Owen D. Pomery’s Victory Point tells the story of Ellen, a young woman who returns to the seaside town she grew up in – the titular town – and brings with her a new perspective gained through her years in the city. Pomery is a constant creative; this is already his second graphic novel to be released this year. As with all of his work, this is a comic that really deserves commitment; every panel invites exploration and, in return, offers a breath of fresh sea air. As the reader wanders through the streets with Ellen, this invitation extends further as antithetical considerations of permanence and change are woven throughout.
On the one hand, Victory Point encapsulates that feeling of returning to a smaller town after moving to the city, the contrast of the fast-paced city-life to the life left behind making the latter appear stagnant and consistent. Indeed, Victory Point is a decisively unchanging town, due to its nature as an archaeological experiment. Yet, on the other hand, Pomery draws attention to importance of perspective. Ellen may return to her dad in the same home she has known since a child, the same shops in the same places they were before, the same garage run by the same family, but there is also the flipside of this apparent precedent for perseverance: the change within the details. For example, the shop owner Gemma has moved up the ‘corporate ladder’ since Ellen has been away and has had children, Ellen’s dad has been making progress building his boat, and a new café has appeared.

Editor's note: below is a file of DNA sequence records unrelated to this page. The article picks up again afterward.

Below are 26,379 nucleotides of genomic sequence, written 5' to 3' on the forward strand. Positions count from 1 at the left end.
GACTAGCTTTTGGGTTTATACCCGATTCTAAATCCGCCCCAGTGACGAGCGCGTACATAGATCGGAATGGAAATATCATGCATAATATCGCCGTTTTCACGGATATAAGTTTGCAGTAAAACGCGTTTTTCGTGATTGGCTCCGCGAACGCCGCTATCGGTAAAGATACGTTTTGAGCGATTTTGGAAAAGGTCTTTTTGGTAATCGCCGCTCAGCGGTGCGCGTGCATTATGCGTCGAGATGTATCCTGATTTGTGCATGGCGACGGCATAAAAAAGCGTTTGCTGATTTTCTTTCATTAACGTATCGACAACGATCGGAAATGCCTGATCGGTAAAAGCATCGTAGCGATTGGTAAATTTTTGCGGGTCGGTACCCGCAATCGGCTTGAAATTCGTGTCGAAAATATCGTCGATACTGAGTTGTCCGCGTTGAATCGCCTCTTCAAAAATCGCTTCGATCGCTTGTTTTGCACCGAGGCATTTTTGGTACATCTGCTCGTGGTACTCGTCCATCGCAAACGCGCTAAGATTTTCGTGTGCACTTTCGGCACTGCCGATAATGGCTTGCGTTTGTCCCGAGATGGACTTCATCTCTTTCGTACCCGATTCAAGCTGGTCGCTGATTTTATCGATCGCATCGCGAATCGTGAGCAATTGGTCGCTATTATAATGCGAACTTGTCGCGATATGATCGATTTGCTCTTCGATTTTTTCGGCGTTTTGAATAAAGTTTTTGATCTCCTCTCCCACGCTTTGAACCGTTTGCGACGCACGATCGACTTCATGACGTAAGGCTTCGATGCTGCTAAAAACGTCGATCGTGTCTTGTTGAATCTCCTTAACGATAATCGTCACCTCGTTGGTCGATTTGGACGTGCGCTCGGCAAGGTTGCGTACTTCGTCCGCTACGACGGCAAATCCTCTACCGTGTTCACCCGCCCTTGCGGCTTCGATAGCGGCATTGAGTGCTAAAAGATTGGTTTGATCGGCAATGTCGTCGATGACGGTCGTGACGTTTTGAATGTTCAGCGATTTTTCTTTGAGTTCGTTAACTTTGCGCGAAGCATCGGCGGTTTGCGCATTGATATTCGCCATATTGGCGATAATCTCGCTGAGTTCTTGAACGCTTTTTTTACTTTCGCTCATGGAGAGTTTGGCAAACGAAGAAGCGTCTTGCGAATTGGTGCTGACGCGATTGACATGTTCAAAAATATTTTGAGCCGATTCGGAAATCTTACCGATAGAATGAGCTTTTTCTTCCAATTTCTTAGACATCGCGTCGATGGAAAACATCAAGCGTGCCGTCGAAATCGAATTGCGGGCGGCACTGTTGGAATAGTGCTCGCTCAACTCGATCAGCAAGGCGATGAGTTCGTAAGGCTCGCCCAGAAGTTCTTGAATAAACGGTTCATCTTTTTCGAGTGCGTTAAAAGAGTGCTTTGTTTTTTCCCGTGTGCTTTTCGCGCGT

It is this attention to detail that is encouraged also in the artwork itself. The linework is intentional down to the minutiae of every shrub and every shape of dappled sunlight. As Ellen walks through the streets of Victory Point, the details in the landscape converge so that we can smell the salty sea in the air and feel the warmth on our skin. The heat is palpable in the selective use of high contrast shadows. Certainly, without the use of gradients, Pomery’s technique allows this notion of perseverance to pervade every panel. It is the landscape that endures, with its intricacies and deliberation. Conversely, characters are illustrated with a refreshing simplicity. As is discussed in comic theory, the more devoid of realism a character is, the more this allows for self-projection. For Pomery, this simplicity is utilised especially in the facial features of characters; whereas clothing is personal and individualised, faces are made up of a few simple lines. Ellen becomes a convenient channel for the reader’s keen eyes, allowing us to take in the details of Victory Point along with her.
These details are further fleshed out for the reader through the spaced interruptions of Pomery’s text-based paragraphs. Again, this continues to add weight to the notion that perspective is built up through various layers of details, with these layers corresponding to varying layers of perspectives and beliefs. The narrative itself, by revealing only fragments at a time and focussing on the visuals within the panels, routinely asks the reader to piece things together as they go, only to inform them directly at a later point.
By forcing the reader to seek out meaning in the details, Pomery encourages a concurrent acknowledgement of the act of comic-creation itself. Starting the comic with the train arriving at the station tells the reader clearly that a journey is taking place and, therefore, that an unbridled attention is called upon. Each panel is shouting to be given its due quota of focus and admiration. It is only then that Victory Point will reveal itself as something that is really as fluid and nebulous as the rest of the world, and just as susceptible to change as anything else. As one character admits candidly when talking to Ellen: ‘I don’t think it suits me to see anything as too permanent”.
Owen D. Pomery (W/A) • Avery Hill Publishing, £14.99
Review by Rebecca Burke
[…] • Rebecca Burke reviews the refreshing antithesis of Owen D. Pomery’s Victory Point. […]